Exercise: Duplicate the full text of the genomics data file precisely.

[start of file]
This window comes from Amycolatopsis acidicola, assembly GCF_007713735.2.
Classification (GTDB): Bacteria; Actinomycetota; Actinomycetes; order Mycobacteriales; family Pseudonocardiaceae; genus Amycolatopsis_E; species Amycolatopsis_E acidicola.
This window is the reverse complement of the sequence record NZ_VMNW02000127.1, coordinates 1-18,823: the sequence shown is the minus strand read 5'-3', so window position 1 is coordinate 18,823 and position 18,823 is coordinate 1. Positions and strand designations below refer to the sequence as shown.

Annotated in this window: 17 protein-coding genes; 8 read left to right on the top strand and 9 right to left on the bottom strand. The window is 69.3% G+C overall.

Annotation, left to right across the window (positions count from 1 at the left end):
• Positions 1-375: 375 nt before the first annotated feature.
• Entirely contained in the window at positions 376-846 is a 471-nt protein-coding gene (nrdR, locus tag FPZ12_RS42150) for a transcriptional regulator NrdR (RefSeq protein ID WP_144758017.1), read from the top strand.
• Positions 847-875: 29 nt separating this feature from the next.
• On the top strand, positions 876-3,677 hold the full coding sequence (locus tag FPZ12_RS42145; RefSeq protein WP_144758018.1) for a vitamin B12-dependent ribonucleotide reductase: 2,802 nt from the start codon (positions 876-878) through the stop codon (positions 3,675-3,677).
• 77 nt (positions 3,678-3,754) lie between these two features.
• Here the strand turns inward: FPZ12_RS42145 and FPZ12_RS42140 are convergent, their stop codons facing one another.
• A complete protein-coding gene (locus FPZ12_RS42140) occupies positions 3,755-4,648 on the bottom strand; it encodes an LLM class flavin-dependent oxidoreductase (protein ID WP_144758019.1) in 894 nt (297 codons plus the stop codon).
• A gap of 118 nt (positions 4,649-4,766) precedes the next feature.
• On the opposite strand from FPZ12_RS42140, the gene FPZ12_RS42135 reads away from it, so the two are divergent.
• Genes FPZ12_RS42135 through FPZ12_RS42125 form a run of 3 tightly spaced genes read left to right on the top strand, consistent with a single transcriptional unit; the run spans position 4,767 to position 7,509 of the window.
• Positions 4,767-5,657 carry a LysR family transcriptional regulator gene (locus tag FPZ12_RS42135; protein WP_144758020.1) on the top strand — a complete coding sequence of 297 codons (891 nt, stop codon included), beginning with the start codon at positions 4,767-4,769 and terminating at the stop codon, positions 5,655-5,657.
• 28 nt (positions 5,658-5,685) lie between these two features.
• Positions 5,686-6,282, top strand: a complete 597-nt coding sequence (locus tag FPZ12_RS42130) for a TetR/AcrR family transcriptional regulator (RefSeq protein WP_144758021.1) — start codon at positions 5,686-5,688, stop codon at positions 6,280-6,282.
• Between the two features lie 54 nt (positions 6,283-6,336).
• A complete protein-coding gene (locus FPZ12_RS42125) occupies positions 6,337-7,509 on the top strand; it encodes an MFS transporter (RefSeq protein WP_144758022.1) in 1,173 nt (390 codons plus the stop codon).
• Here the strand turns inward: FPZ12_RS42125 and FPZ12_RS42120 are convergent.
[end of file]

This window comes from Amycolatopsis acidicola, assembly GCF_007713735.2.
Classification (GTDB): Bacteria; Actinomycetota; Actinomycetes; order Mycobacteriales; family Pseudonocardiaceae; genus Amycolatopsis_E; species Amycolatopsis_E acidicola.
This window is the reverse complement of the sequence record NZ_VMNW02000127.1, coordinates 1-18,823: the sequence shown is the minus strand read 5'-3', so window position 1 is coordinate 18,823 and position 18,823 is coordinate 1. Positions and strand designations below refer to the sequence as shown.

Annotated in this window: 17 protein-coding genes; 8 read left to right on the top strand and 9 right to left on the bottom strand. The window is 69.3% G+C overall.

Annotation, left to right across the window (positions count from 1 at the left end):
• Positions 1-375: 375 nt before the first annotated feature.
• Entirely contained in the window at positions 376-846 is a 471-nt protein-coding gene (nrdR, locus tag FPZ12_RS42150) for a transcriptional regulator NrdR (RefSeq protein ID WP_144758017.1), read from the top strand.
• Positions 847-875: 29 nt separating this feature from the next.
• On the top strand, positions 876-3,677 hold the full coding sequence (locus tag FPZ12_RS42145; RefSeq protein WP_144758018.1) for a vitamin B12-dependent ribonucleotide reductase: 2,802 nt from the start codon (positions 876-878) through the stop codon (positions 3,675-3,677).
• 77 nt (positions 3,678-3,754) lie between these two features.
• Here the strand turns inward: FPZ12_RS42145 and FPZ12_RS42140 are convergent, their stop codons facing one another.
• A complete protein-coding gene (locus FPZ12_RS42140) occupies positions 3,755-4,648 on the bottom strand; it encodes an LLM class flavin-dependent oxidoreductase (protein ID WP_144758019.1) in 894 nt (297 codons plus the stop codon).
• A gap of 118 nt (positions 4,649-4,766) precedes the next feature.
• On the opposite strand from FPZ12_RS42140, the gene FPZ12_RS42135 reads away from it, so the two are divergent.
• Genes FPZ12_RS42135 through FPZ12_RS42125 form a run of 3 tightly spaced genes read left to right on the top strand, consistent with a single transcriptional unit; the run spans position 4,767 to position 7,509 of the window.
• Positions 4,767-5,657 carry a LysR family transcriptional regulator gene (locus tag FPZ12_RS42135; protein WP_144758020.1) on the top strand — a complete coding sequence of 297 codons (891 nt, stop codon included), beginning with the start codon at positions 4,767-4,769 and terminating at the stop codon, positions 5,655-5,657.
• 28 nt (positions 5,658-5,685) lie between these two features.
• Positions 5,686-6,282, top strand: a complete 597-nt coding sequence (locus tag FPZ12_RS42130) for a TetR/AcrR family transcriptional regulator (RefSeq protein WP_144758021.1) — start codon at positions 5,686-5,688, stop codon at positions 6,280-6,282.
• Between the two features lie 54 nt (positions 6,283-6,336).
• A complete protein-coding gene (locus FPZ12_RS42125) occupies positions 6,337-7,509 on the top strand; it encodes an MFS transporter (RefSeq protein WP_144758022.1) in 1,173 nt (390 codons plus the stop codon).
• Here the strand turns inward: FPZ12_RS42125 and FPZ12_RS42120 are convergent.